Recently, Mrs. Sarah Palin's email was "hacked" and the contents of her email account was disclosed publicly. This is a violation of law and the perpetrator of this crime is suspected to be Mr. David Kernell, a student at the University of Tennessee and the son of an elected official. Though Mr. Kernell remains innocent until proven guilty, the case against him seems strong enough to move the press to opine that the perpetrator is just a kid. The presumption is that youthful exuberance and bad judgment should excuse this act as a childish prank.
Though I am inclined toward mercy in most cases, I note that Mr. Kernell is old enough to serve in the military. At this moment, US servicemen are operating SIGINT listening posts around the world monitoring the communications of America's enemies. These servicemen are not older than Mr. Kernell (though they may be more mature). When telephone calls between foreign nationals were routed through switches located in the US, the NSA sought to intercept them using personnel no older than Mr. Kernell. This caused a great deal of angry discussion about the legality of doing so. Had any of these intercept operators disclosed the contents of these communications, they'd soon find lodging in a federal penitentiary.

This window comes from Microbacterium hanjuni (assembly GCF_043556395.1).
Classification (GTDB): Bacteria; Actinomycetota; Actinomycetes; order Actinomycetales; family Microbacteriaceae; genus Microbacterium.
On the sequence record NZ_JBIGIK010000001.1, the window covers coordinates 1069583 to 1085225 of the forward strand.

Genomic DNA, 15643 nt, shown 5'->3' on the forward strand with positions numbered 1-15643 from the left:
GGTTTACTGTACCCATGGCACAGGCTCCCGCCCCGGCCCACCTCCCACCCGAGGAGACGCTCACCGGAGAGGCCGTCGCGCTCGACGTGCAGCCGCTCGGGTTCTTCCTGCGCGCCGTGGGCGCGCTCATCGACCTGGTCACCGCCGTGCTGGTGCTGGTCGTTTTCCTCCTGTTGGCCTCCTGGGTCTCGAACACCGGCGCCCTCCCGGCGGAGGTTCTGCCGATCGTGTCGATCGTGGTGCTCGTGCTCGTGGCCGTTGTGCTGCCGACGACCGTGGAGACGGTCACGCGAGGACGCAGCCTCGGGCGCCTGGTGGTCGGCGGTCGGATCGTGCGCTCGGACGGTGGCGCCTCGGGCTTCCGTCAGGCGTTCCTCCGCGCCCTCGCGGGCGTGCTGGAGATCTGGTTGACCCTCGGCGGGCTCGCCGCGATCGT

Mr. G. Gordon Liddy knows something of federal penitentiaries. He was lodged therein after doing the 1970s equivalent of Mr. Kernell's hacking, bugging a telephone. If Mr. Kernell is found guilty, but only gets a wrist-slap would this give a green light to a Renaissance of Watergate-style political black ops? Worse, if the seriousness of the infraction does not rise to the level of prosecution, political operatives will take this as license to invade anyone's privacy.